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Commonwealth v. LYS

Supreme Judicial Court of Massachusetts, Middlesex

November 19, 2018

COMMONWEALTH
v.
CHRIST O. LYS.

          Heard: September 5, 2018.

         Complaint received and sworn to in the Marlborough Division of the District Court Department on January 18, 2012. A motion for a new trial was heard by Robert G. Harbour, J.

         After review by the Appeals Court, the Supreme Judicial Court granted leave to obtain further appellate review.

          Patrick N. Long for the defendant.

          Gabriel Pell, Assistant District Attorney, for the Commonwealth.

          John P. Zanini, Assistant District Attorney, for District Attorney for the Berkshire District & others, amici curiae, submitted a brief.

          Present: Gants, C.J., Lenk, Gaziano, Lowy, & Budd, JJ.

          LOWY, J.

         The defendant pleaded guilty in the District Court to violating multiple controlled substances laws. He was a lawful permanent resident who had emigrated from Haiti, and his plea rendered him deportable.[1] The Federal government detained the defendant and initiated deportation proceedings against him. The defendant then filed a motion for a new trial pursuant to Mass. R. Crim. P. 30 (b), as appearing in 435 Mass. 1501 (2001), arguing that he had received ineffective assistance of counsel. The defendant claimed, inter alia, that he would not have pleaded guilty if his counsel had properly advised him about the plea's immigration consequences. The motion judge, who was also the plea judge, denied the motion after a nonevidentiary hearing. The defendant appealed, and the Appeals Court affirmed. Commonwealth v. Lys, 91 Mass.App.Ct. 718, 726 (2017). We allowed the defendant's application for further appellate review.

         In his written decision, the judge found that plea counsel's performance was constitutionally deficient but that the deficient performance did not prejudice the defendant. The Commonwealth now contends that the judge's finding of deficient performance was erroneous.[2] The defendant contends that the judge erroneously found a lack of prejudice. We do not reach the merits of either issue. Rather, we conclude that the judge (1) might have failed to recognize his discretion to credit or discredit the defendant's affidavits as they pertained to plea counsel's allegedly deficient performance, even in the absence of an affidavit from plea counsel; and (2) failed to make factual findings about whether special circumstances relevant to the prejudice inquiry existed. Therefore, we vacate the denial of the motion for a new trial and remand the case to the District Court for proceedings consistent with this opinion.[3]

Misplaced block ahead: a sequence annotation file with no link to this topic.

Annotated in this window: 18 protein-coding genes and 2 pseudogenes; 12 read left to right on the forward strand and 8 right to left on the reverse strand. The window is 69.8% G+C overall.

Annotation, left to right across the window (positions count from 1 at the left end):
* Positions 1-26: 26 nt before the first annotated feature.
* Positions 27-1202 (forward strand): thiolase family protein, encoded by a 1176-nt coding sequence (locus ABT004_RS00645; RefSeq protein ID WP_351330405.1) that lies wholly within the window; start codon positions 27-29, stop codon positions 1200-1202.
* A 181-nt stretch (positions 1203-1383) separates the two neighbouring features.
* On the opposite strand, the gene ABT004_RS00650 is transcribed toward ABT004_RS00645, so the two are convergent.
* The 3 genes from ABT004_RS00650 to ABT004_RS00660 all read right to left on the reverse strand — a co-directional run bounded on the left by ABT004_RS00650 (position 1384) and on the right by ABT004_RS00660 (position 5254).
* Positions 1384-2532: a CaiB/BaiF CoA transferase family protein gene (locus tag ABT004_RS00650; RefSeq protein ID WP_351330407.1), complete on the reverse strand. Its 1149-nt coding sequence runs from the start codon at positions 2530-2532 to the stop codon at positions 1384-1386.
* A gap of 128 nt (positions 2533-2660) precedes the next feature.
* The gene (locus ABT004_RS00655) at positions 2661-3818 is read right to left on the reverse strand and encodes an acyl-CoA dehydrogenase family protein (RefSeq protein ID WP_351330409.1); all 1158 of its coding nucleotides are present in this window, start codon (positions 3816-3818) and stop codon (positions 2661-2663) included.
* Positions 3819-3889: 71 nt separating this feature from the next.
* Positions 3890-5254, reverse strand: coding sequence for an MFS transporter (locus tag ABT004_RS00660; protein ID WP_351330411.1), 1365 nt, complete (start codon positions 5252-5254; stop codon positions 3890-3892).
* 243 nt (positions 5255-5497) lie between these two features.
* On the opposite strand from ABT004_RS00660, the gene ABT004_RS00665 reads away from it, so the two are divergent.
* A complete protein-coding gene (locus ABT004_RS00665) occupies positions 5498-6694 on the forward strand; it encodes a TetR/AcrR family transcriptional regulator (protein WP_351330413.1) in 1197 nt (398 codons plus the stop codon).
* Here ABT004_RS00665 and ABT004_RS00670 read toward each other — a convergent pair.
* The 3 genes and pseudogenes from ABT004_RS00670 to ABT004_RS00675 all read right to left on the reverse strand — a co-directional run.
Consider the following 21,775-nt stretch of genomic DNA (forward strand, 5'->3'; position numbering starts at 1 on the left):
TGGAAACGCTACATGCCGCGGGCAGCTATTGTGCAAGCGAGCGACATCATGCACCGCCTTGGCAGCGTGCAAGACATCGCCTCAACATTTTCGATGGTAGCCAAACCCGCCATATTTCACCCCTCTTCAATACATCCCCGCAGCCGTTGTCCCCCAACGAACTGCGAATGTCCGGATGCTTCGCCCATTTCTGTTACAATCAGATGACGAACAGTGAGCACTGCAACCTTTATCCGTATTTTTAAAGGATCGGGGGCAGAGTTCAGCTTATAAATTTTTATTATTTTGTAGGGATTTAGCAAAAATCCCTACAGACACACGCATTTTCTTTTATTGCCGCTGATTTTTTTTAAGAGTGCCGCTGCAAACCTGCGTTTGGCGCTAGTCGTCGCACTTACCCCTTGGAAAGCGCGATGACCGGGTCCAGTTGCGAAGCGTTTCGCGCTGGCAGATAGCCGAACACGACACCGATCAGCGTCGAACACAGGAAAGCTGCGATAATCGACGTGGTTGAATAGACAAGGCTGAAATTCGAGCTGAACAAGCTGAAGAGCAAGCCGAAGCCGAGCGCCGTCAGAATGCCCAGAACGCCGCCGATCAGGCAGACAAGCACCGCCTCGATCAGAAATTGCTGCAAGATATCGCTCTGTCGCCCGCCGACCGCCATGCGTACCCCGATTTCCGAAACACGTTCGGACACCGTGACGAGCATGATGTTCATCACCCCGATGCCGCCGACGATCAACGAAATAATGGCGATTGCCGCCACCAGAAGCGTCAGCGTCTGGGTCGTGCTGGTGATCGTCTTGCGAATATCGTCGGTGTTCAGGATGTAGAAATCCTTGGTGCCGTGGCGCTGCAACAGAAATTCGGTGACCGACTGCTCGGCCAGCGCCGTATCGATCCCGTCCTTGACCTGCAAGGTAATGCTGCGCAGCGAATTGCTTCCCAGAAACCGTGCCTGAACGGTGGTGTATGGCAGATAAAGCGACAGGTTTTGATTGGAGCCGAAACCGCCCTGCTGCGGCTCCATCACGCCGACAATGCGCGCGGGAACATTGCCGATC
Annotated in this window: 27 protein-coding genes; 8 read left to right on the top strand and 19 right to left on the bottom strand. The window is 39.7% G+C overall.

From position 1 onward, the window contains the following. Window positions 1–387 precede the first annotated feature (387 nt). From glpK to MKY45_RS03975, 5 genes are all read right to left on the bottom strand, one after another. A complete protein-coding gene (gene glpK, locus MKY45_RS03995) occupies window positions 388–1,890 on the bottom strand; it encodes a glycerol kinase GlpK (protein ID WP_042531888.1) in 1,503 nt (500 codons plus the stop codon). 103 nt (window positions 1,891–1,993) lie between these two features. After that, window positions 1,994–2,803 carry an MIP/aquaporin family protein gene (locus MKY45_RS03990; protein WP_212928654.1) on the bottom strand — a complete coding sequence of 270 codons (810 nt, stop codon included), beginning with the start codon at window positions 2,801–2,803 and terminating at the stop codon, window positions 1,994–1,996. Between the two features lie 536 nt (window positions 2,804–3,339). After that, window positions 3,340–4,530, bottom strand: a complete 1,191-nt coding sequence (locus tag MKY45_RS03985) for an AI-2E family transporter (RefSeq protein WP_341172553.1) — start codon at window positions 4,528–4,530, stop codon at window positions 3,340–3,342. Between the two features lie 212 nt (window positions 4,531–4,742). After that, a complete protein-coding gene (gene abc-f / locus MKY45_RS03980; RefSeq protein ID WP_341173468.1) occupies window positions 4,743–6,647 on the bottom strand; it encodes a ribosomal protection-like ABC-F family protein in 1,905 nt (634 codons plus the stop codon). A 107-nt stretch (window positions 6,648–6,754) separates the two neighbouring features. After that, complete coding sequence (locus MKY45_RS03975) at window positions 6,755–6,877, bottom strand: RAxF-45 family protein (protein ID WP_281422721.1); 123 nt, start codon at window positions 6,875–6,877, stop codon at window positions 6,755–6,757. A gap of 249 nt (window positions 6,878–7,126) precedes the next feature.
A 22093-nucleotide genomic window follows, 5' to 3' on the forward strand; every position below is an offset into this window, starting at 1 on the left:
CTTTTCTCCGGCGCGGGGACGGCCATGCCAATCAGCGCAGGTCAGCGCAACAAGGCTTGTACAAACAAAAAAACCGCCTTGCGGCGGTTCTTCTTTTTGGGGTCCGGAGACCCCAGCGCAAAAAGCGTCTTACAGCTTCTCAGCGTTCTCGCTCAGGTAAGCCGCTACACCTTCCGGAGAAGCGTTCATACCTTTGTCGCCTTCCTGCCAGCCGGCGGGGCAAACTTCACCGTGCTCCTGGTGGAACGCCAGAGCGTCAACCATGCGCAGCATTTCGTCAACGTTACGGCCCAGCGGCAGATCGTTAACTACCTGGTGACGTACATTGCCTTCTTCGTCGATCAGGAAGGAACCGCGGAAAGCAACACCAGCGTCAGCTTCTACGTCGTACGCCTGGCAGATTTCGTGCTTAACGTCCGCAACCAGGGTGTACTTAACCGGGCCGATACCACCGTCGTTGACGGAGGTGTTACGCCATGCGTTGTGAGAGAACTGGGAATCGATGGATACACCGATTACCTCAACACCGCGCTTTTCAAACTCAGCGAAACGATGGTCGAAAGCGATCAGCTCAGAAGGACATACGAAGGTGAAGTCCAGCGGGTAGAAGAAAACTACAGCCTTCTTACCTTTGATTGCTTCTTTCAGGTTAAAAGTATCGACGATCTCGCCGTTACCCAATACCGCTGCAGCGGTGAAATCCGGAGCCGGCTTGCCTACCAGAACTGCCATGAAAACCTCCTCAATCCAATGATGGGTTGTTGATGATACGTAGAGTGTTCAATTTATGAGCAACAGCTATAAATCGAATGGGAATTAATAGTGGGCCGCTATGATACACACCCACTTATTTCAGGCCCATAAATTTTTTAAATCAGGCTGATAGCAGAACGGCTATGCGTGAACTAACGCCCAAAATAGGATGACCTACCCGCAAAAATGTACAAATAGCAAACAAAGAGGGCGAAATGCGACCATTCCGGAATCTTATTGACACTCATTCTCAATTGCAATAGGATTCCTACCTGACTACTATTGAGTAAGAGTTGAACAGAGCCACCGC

Background. 1.

         Plea.

         According to the prosecutor's summary of the Commonwealth's allegations at the plea hearing and other undisputed record materials, the defendant sold marijuana and cocaine to an undercover police officer on various occasions, often in a school zone; he offered to sell marijuana and cocaine to the same undercover officer multiple times; and he conspired to violate controlled substances laws when he distributed the cocaine.

         The defendant faced a twenty-eight-count complaint. He ultimately pleaded guilty to three counts of distributing marijuana, G. L. c. 94C, § 32C (a.); two counts of distributing cocaine, G. L. c. 94C, § 32A (a.), as amended through St. 2010, c. 256, § 68; two counts of conspiring to violate controlled substances laws, G. L. c. 274, § 7; thirteen counts of attempting to distribute a class D substance, G. L. c. 274, § 6; and two counts of attempting to distribute a class B substance, G. L. c. 274, § 6. The judge sentenced the defendant to eighteen months in a house of correction and a term of probation.

         As part of the plea, the Commonwealth entered nolle prosequis with respect to four counts of violating a controlled substances law near a school, G. L. c. 94C, § 32J, as amended through St. 2010, c. 256, § 72; and dismissed two counts of possessing cocaine, G. L. c. 94C, § 34, as amended through St. 2008, c. 387, § 5. Each school zone charge would have carried a mandatory minimum sentence of two years in a jail or house of correction, from and after the defendant's sentences on the underlying drug crimes.

         2. Motion ...


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